Cholera and V. cholerae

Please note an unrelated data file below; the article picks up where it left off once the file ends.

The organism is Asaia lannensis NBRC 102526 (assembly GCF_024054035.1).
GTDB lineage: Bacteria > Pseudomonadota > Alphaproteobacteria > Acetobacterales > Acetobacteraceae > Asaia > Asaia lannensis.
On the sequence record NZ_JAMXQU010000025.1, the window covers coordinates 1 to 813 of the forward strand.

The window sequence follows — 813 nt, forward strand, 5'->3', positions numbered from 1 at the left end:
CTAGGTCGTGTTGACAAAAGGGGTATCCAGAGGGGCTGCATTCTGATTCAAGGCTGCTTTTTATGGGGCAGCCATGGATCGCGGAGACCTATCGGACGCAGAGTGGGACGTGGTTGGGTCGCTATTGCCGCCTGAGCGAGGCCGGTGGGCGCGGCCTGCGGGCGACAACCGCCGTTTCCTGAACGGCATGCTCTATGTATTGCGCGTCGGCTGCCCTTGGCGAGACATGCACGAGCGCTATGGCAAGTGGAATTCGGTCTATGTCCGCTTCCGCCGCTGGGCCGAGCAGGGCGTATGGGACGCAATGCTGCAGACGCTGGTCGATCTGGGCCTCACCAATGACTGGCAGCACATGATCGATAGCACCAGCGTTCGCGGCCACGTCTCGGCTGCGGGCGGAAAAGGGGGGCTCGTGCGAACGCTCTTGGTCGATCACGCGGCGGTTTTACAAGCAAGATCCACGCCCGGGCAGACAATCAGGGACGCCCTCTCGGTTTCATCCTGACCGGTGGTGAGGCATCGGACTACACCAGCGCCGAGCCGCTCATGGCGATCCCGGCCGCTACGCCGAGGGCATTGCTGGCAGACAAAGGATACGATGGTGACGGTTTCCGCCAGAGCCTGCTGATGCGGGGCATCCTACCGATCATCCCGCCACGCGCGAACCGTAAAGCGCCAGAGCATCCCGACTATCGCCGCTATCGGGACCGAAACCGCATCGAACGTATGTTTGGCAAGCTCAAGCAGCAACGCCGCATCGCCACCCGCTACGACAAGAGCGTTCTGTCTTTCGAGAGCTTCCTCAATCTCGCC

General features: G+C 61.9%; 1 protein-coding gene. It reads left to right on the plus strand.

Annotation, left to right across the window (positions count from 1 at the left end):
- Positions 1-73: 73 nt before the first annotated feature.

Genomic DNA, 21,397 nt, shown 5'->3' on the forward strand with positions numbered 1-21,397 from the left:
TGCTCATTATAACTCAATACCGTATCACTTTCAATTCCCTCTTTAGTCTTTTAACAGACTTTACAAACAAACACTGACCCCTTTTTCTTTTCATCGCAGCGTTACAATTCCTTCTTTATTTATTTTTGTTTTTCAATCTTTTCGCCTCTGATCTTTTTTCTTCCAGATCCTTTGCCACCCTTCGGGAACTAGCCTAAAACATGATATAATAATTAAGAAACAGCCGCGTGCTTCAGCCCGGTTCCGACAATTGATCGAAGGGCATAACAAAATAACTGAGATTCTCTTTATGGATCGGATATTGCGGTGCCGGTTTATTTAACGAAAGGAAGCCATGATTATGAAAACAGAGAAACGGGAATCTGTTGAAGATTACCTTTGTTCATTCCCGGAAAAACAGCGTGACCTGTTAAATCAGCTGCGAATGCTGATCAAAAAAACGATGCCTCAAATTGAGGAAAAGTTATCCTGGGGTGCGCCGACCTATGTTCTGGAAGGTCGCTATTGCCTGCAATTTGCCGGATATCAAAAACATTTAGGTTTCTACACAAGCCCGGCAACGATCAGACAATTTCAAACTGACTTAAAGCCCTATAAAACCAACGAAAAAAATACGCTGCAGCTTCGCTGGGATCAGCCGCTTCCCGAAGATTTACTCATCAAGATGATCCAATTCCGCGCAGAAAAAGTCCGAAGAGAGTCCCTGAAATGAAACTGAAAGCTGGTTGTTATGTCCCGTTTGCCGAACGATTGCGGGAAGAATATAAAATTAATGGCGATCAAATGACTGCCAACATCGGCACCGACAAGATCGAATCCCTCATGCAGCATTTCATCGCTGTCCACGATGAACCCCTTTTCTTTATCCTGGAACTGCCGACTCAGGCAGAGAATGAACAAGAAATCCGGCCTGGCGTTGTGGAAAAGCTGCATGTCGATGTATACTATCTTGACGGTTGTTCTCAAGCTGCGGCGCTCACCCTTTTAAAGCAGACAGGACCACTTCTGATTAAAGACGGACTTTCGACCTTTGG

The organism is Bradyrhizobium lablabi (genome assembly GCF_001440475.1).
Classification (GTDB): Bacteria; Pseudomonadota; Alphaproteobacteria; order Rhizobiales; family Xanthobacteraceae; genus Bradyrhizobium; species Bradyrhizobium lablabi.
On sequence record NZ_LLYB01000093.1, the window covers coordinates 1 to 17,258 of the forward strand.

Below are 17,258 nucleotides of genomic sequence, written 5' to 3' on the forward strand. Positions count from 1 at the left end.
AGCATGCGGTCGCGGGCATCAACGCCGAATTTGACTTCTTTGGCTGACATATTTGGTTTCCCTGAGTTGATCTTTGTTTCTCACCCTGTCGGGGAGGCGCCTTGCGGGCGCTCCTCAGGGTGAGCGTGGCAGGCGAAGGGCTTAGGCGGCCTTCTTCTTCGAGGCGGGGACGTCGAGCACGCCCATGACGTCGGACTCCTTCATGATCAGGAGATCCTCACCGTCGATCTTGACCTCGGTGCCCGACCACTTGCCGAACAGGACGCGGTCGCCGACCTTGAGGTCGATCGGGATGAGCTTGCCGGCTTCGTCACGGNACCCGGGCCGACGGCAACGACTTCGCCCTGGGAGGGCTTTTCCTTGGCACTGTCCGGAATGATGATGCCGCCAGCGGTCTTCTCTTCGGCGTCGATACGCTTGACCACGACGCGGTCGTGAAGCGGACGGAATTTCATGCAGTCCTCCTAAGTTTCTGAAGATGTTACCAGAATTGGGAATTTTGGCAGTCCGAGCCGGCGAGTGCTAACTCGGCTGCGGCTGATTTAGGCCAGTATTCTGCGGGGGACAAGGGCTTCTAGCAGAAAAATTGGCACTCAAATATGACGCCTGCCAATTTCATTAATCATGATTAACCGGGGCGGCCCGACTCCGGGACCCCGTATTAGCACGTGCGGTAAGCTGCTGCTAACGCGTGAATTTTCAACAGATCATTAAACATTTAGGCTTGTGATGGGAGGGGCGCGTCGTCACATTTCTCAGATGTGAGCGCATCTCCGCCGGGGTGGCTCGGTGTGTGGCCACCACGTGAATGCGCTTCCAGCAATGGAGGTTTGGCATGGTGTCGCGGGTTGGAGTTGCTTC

Cholera, caused by V. cholerae, is a disease characterized by very severe diarrhea and dehydration, which can lead to death in less than 48 hours if left untreated. Cholera is treatable through oral rehydration salt solutions, intravenous fluids, or antibiotics, depending on severity [7]. Ingestion of contaminated water is the main vehicle for human infection. The principal virulence determinant is the potent cholera toxin, encoded by the ctxAB genes on the bacteriophage CTXφ [8] found in toxigenic V. cholerae genomes. The toxin, together with other virulence factors, leads to the harmful effects of the V. cholerae infection (Figure 1). These auxiliary virulence factors are encoded in clusters of genes called genomic islands, which are acquired by environmental V. cholerae through horizontal gene transfer [9] (Figure 1). It is also important to note that infection can be asymptomatic, and these cases play a major role in the transmission of the disease [10]. V. cholerae is of major public health concern because of its potential to cause pandemics. Seven such pandemics have been recorded since 1817, when cholera first spread beyond the Indian subcontinent, all presumably caused by V. cholerae belonging to the O1 serogroup. V. cholerae of the classical biotype dominated the previous six pandemics and was replaced by the El Tor biotype in the currently ongoing seventh pandemic, which originated in Southeast Asia in 1961 [7]. In 1992, a new serogroup of V. cholerae, O139, was first identified after causing cholera epidemics in India and Bangladesh [11]. Cholera has been eliminated from industrialized countries by efficient water and sewage treatments but not in less-developed countries with poor water sanitation.